Flat-water kayaking places its participants in eight or nine lanes, where they race in heats, semi-finals and then finals. The qualification from semi-finals to finals is made according to a place and not times. Hartley also participated in the 2008 Beijing Olympics where she had to race in a K2 (a two-person boat). She managed to reach the semi-finals having only practiced with her partner for three months prior to the event. Hartley tells Perdeby she thinks it was a good achievement to make it as far as the semi-finals after such a short time in a team boat.
According to Hartley, the reward of standing on a podium for South Africa is a wonderful feeling and is something she is aiming to achieve.
Hartley’s rise to the top of the sport is surprising considering she was not too keen on sprint canoeing when she first started out. “I was introduced to river paddling by my dad late in high school. I started training more for rivers in university when I was studying at Tuks. I thought sprinting would be boring and I rather wanted to race rivers in South Africa. But I did some sprint training and then saw it was making me faster so I continued and represented South Africa for the first time in 2006 in Hungary at the World Championships,” she told Perdeby.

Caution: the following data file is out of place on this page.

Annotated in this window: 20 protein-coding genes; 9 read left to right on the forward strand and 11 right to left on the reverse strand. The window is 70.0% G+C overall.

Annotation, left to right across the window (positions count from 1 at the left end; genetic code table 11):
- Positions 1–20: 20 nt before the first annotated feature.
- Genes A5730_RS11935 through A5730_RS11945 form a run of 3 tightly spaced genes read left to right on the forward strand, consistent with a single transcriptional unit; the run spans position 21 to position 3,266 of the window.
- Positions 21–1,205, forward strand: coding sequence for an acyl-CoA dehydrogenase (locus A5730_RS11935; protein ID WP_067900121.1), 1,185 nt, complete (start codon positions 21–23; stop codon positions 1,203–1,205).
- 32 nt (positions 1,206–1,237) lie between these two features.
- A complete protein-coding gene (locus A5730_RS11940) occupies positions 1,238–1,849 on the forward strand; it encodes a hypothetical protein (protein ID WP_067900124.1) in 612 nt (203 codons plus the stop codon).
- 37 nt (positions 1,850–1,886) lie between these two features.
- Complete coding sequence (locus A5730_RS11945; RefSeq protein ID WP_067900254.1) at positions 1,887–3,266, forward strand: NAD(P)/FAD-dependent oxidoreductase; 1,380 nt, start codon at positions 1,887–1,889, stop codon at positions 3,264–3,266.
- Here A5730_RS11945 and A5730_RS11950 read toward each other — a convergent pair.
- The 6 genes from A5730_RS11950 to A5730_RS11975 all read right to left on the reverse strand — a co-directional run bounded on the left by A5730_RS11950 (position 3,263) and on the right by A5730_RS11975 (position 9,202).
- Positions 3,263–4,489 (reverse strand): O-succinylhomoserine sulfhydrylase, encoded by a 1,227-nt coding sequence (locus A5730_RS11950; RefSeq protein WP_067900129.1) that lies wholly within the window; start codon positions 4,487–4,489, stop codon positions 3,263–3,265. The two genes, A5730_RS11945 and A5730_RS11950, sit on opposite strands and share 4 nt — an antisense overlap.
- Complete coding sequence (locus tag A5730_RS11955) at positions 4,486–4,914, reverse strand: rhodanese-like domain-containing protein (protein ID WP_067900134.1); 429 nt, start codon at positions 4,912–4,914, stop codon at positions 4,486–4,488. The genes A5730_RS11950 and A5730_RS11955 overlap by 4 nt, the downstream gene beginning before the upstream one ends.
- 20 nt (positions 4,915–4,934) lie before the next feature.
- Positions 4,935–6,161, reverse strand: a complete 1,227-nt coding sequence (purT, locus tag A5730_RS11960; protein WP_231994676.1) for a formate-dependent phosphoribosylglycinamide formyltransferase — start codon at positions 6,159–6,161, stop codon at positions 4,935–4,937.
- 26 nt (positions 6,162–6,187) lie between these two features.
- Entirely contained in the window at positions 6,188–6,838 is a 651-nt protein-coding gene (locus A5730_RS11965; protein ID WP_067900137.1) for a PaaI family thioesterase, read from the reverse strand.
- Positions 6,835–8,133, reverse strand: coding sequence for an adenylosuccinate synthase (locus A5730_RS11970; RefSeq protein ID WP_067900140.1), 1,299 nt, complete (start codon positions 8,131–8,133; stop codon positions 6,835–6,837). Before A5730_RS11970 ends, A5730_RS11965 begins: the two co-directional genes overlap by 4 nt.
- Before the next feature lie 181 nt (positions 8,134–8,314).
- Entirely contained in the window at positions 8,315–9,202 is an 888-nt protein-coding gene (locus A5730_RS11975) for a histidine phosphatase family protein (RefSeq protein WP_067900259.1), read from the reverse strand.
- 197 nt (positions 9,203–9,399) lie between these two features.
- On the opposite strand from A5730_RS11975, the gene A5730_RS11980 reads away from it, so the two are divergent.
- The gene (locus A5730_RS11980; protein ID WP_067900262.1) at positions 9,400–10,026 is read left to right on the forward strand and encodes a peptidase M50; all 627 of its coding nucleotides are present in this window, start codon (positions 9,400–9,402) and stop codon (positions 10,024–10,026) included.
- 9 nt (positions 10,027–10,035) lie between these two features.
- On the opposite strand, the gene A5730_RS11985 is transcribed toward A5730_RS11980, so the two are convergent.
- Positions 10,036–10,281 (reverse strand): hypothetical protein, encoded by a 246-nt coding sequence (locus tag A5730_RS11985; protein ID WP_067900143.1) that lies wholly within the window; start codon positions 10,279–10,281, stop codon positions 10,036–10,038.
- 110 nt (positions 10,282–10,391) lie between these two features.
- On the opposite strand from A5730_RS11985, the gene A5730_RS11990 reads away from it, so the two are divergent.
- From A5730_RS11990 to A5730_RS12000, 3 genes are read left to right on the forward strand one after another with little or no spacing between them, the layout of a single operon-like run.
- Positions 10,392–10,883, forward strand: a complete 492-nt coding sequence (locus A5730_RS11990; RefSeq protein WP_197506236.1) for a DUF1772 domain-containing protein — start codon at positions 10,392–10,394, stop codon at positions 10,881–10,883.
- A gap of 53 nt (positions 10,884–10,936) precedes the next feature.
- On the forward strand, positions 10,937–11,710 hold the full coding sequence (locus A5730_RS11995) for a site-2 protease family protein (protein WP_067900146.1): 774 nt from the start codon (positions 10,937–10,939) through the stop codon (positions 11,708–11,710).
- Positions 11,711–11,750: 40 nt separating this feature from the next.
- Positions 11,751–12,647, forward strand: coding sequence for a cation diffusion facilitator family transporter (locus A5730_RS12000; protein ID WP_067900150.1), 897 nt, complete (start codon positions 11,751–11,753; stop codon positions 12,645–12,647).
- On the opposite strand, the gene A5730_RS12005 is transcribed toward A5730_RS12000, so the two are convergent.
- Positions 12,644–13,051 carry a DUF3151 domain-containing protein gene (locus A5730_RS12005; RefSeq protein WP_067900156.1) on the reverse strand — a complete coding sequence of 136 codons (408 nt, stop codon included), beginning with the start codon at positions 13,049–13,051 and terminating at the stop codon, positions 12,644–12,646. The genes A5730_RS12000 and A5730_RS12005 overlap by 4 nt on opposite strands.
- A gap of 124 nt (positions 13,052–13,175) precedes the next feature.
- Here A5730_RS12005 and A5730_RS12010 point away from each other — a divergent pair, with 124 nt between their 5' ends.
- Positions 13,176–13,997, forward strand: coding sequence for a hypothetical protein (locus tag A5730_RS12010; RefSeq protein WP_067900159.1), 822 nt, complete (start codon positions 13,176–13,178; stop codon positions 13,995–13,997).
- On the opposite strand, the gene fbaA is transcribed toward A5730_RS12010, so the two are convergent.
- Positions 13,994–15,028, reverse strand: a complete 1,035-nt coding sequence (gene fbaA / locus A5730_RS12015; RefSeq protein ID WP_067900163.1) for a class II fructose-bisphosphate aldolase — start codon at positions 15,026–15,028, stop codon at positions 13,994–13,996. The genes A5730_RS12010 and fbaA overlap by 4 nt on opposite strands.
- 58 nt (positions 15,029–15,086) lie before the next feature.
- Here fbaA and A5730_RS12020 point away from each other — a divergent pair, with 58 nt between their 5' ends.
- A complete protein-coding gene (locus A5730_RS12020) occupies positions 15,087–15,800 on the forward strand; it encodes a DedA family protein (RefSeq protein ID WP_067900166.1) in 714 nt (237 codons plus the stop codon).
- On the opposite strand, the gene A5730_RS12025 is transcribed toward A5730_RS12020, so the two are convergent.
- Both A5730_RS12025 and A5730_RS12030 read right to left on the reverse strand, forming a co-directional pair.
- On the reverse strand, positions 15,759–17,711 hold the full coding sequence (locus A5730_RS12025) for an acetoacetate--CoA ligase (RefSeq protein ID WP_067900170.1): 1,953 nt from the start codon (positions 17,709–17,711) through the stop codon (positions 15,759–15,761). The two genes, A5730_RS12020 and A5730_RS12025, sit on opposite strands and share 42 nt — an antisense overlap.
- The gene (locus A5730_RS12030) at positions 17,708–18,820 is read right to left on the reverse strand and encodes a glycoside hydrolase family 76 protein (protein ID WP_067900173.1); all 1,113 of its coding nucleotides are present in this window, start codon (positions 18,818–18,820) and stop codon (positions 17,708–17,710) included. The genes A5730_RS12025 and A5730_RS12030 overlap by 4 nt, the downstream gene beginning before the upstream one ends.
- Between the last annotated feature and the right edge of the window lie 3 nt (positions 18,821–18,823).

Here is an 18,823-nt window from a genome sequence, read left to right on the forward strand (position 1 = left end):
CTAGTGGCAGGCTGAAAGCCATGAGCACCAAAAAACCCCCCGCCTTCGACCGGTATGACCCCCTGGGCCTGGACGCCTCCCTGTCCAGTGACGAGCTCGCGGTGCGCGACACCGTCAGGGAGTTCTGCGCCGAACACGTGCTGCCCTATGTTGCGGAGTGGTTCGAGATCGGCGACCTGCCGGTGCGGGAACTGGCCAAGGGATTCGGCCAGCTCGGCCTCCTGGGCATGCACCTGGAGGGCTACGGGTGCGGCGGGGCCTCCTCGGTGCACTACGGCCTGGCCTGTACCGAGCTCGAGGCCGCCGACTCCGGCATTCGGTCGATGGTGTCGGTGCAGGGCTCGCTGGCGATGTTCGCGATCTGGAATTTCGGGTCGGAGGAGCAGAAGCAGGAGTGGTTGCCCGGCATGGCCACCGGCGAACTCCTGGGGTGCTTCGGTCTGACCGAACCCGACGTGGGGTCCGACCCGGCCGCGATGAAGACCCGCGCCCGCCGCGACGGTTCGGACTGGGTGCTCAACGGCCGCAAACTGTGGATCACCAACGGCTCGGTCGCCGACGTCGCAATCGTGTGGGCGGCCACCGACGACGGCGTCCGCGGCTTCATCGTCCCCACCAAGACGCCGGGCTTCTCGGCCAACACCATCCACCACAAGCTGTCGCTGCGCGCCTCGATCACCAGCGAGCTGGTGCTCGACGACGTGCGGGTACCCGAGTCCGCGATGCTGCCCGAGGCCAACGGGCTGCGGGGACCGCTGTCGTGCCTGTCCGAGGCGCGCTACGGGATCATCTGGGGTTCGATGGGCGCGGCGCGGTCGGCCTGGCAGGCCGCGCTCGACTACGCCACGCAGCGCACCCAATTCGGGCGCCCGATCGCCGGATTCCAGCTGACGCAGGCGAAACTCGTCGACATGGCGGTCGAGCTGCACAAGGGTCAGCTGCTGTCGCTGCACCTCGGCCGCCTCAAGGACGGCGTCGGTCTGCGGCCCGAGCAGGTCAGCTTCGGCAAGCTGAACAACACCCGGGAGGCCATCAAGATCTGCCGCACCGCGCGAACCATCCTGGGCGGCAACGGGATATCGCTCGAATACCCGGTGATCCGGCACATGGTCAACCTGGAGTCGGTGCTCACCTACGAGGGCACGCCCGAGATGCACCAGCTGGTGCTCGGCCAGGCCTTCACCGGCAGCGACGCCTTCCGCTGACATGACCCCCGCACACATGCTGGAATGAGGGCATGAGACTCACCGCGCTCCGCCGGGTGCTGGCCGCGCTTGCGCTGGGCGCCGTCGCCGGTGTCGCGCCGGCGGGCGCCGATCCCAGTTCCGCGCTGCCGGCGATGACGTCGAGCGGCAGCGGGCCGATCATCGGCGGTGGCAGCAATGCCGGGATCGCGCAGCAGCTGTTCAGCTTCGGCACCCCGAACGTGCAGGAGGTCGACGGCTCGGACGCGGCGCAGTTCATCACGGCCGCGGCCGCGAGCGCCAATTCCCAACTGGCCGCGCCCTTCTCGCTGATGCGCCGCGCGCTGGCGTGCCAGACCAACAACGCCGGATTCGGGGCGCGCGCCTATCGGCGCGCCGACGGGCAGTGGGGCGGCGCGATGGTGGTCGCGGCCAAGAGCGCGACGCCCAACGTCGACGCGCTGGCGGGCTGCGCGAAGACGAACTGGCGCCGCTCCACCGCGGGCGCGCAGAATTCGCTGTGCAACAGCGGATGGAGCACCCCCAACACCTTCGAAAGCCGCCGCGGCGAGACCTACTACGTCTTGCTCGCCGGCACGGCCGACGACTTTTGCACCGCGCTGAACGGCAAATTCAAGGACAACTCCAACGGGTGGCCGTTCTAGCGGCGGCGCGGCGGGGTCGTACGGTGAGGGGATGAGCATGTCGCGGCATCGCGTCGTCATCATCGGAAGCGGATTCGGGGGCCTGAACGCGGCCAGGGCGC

Hartley will will race in two world cups before returning to South Africa as part of preparation for the Games. The first was last week in Poland (18-20 May) and this week she will participate in Germany (25-27 May).
Hartley will be back on home ground for two weeks and will then depart for training camps in Austria and Hungary until the start of the Olympics. See more photos of Bridgitte in action @ pPerdeby7412d.
Go to publisher's site: http://www.perdeby.co.za/bridgitte-hartley-qualifies-for-olympics/